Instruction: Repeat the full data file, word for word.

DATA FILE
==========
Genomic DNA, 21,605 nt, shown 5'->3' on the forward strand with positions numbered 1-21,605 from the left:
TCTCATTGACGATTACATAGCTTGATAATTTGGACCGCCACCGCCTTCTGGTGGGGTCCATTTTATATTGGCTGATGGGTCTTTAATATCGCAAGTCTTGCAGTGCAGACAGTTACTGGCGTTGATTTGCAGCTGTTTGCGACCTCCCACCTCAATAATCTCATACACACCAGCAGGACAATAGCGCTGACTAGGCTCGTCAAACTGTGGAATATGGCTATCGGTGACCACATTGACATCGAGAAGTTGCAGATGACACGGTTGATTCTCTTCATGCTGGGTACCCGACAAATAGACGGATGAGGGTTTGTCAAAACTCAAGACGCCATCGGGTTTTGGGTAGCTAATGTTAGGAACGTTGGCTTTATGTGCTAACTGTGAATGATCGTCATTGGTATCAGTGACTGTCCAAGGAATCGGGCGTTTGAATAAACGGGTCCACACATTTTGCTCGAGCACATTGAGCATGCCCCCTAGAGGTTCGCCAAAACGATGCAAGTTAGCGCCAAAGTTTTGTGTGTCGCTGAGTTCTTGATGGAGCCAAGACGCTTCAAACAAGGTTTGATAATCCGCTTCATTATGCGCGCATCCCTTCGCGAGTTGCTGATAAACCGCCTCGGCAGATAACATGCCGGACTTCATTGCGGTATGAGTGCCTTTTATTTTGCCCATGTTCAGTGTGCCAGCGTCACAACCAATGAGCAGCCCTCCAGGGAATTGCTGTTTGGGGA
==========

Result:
Genomic DNA, 21,605 nt, shown 5'->3' on the forward strand with positions numbered 1-21,605 from the left:
TCTCATTGACGATTACATAGCTTGATAATTTGGACCGCCACCGCCTTCTGGTGGGGTCCATTTTATATTGGCTGATGGGTCTTTAATATCGCAAGTCTTGCAGTGCAGACAGTTACTGGCGTTGATTTGCAGCTGTTTGCGACCTCCCACCTCAATAATCTCATACACACCAGCAGGACAATAGCGCTGACTAGGCTCGTCAAACTGTGGAATATGGCTATCGGTGACCACATTGACATCGAGAAGTTGCAGATGACACGGTTGATTCTCTTCATGCTGGGTACCCGACAAATAGACGGATGAGGGTTTGTCAAAACTCAAGACGCCATCGGGTTTTGGGTAGCTAATGTTAGGAACGTTGGCTTTATGTGCTAACTGTGAATGATCGTCATTGGTATCAGTGACTGTCCAAGGAATCGGGCGTTTGAATAAACGGGTCCACACATTTTGCTCGAGCACATTGAGCATGCCCCCTAGAGGTTCGCCAAAACGATGCAAGTTAGCGCCAAAGTTTTGTGTGTCGCTGAGTTCTTGATGGAGCCAAGACGCTTCAAACAAGGTTTGATAATCCGCTTCATTATGCGCGCATCCCTTCGCGAGTTGCTGATAAACCGCCTCGGCAGATAACATGCCGGACTTCATTGCGGTATGAGTGCCTTTTATTTTGCCCATGTTCAGTGTGCCAGCGTCACAACCAATGAGCAGCCCTCCAGGGAATTGCTGTTTGGGGA